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[dih-stres] /dɪˈstrɛs/
great pain, anxiety, or sorrow; acute physical or mental suffering; affliction; trouble.
a state of extreme necessity or misfortune.
the state of a ship or airplane requiring immediate assistance, as when on fire in transit.
that which causes pain, suffering, trouble, danger, etc.
liability or exposure to pain, suffering, trouble, etc.; danger:
a damsel in distress.
  1. the legal seizure and detention of the goods of another as security or satisfaction for debt, etc.; the act of distraining.
  2. the thing seized in distraining.
to dent, scratch, or stain (furniture, lumber, or the like) so as to give an appearance of age.
afflicted with or suffering distress:
distress livestock; distress wheat.
caused by or indicative of distress or hardship:
distress prices; distress borrowing.
verb (used with object)
to afflict with great pain, anxiety, or sorrow; trouble; worry; bother.
to subject to pressure, stress, or strain; embarrass or exhaust by strain:
to be distressed by excessive work.
to compel by pain or force of circumstances:
His suffering distressed him into committing suicide.
Origin of distress
1250-1300; (noun) Middle English destresse < Anglo-French distresse, destresse, Old French < Vulgar Latin *districtia, equivalent to Latin district(us) (see district) + -ia -y3; (v.) Middle English destressen < Anglo-French destresser (Old French destrecier), derivative of the noun
Related forms
distressingly, adverb
predistress, noun, verb (used with object)
1. agony, anguish, adversity, tribulation. See sorrow. 2. need, destitution.
1. comfort. Unabridged
Based on the Random House Dictionary, © Random House, Inc. 2015.
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Examples from the web for distress
  • The hot trend in movie heroines is not the damsel in distress.
  • Each item was categorized into one of eight subscales that ranged from academic distress to alcohol use and abuse.
  • We evidently agree on very little, including personal decorum, so this particular difference should distress neither of us.
  • They listen at all hours for weather reports, distress calls, and reports of lost or found traps.
  • Outside the Fixers room, umbrellas in various stages of distress were being altered.
  • Emotional distress can touch off or worsen an asthma attack, though allergists doubt that emotions are ever the basic cause.
  • They see how they can help others in distress as well, he says.
  • The cubs were panting and mewling pitifully, clearly in distress; normally cubs stay in their den during the heat of the day.
  • Some airports broadcast tape recordings of bird-distress calls.
  • I'm no marriage counselor, but I recognize true signs of spousal distress.
British Dictionary definitions for distress


verb (transitive)
to cause mental pain to; upset badly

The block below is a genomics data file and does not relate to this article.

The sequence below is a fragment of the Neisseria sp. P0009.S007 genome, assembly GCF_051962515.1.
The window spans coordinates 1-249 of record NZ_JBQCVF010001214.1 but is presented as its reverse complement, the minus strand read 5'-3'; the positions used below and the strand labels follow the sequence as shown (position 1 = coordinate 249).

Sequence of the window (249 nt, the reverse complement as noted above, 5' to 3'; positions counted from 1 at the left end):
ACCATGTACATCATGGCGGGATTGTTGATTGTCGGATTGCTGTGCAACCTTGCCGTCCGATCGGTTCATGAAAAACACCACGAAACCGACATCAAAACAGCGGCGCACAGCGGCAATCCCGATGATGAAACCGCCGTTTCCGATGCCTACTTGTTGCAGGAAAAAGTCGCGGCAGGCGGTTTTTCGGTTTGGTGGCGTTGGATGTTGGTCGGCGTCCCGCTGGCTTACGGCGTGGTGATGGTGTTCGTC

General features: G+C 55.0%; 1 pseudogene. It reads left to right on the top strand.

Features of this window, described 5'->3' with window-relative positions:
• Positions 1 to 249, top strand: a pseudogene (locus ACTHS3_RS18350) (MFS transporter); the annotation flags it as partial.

(usually passive) to subject to financial or other trouble
to damage (esp furniture), as by scratching or denting it, in order to make it appear older than it is
(law) a less common word for distrain
(archaic) to compel
mental pain; anguish
the act of distressing or the state of being distressed
physical or financial trouble
in distress, (of a ship, aircraft, etc) in dire need of help
  1. the seizure and holding of property as security for payment of or in satisfaction of a debt, claim, etc; distraint
  2. the property thus seized
  3. (US) (as modifier): distress merchandise
Derived Forms
distressful, adjective
distressfully, adverb
distressfulness, noun
distressing, adjective, noun
distressingly, adverb
Word Origin
C13: from Old French destresse distress, via Vulgar Latin, from Latin districtus divided in mind; see distrain
Collins English Dictionary - Complete & Unabridged 2012 Digital Edition
© William Collins Sons & Co. Ltd. 1979, 1986 © HarperCollins
Publishers 1998, 2000, 2003, 2005, 2006, 2007, 2009, 2012
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Word Origin and History for distress

late 13c., "circumstance that causes anxiety or hardship," from Old French destresse, from Vulgar Latin *districtia "restraint, affliction, narrowness, distress," from Latin districtus, past participle of distringere "draw apart, hinder," also, in Medieval Latin "compel, coerce," from dis- "apart" (see dis-) + stringere "draw tight, press together" (see strain (v.)). Meaning "anguish, suffering; grief" is from c.1300.


late 14c., from Old French destresser, from Vulgar Latin *districtiare (see distress (n.)). Related: Distressed; distressing.

Online Etymology Dictionary, © 2010 Douglas Harper
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distress in Medicine

distress dis·tress (dĭ-strěs')

  1. Mental or physical suffering or anguish.

  2. Severe strain resulting from exhaustion or trauma.

dis·tress' adj.
The American Heritage® Stedman's Medical Dictionary
Copyright © 2002, 2001, 1995 by Houghton Mifflin Company. Published by Houghton Mifflin Company.
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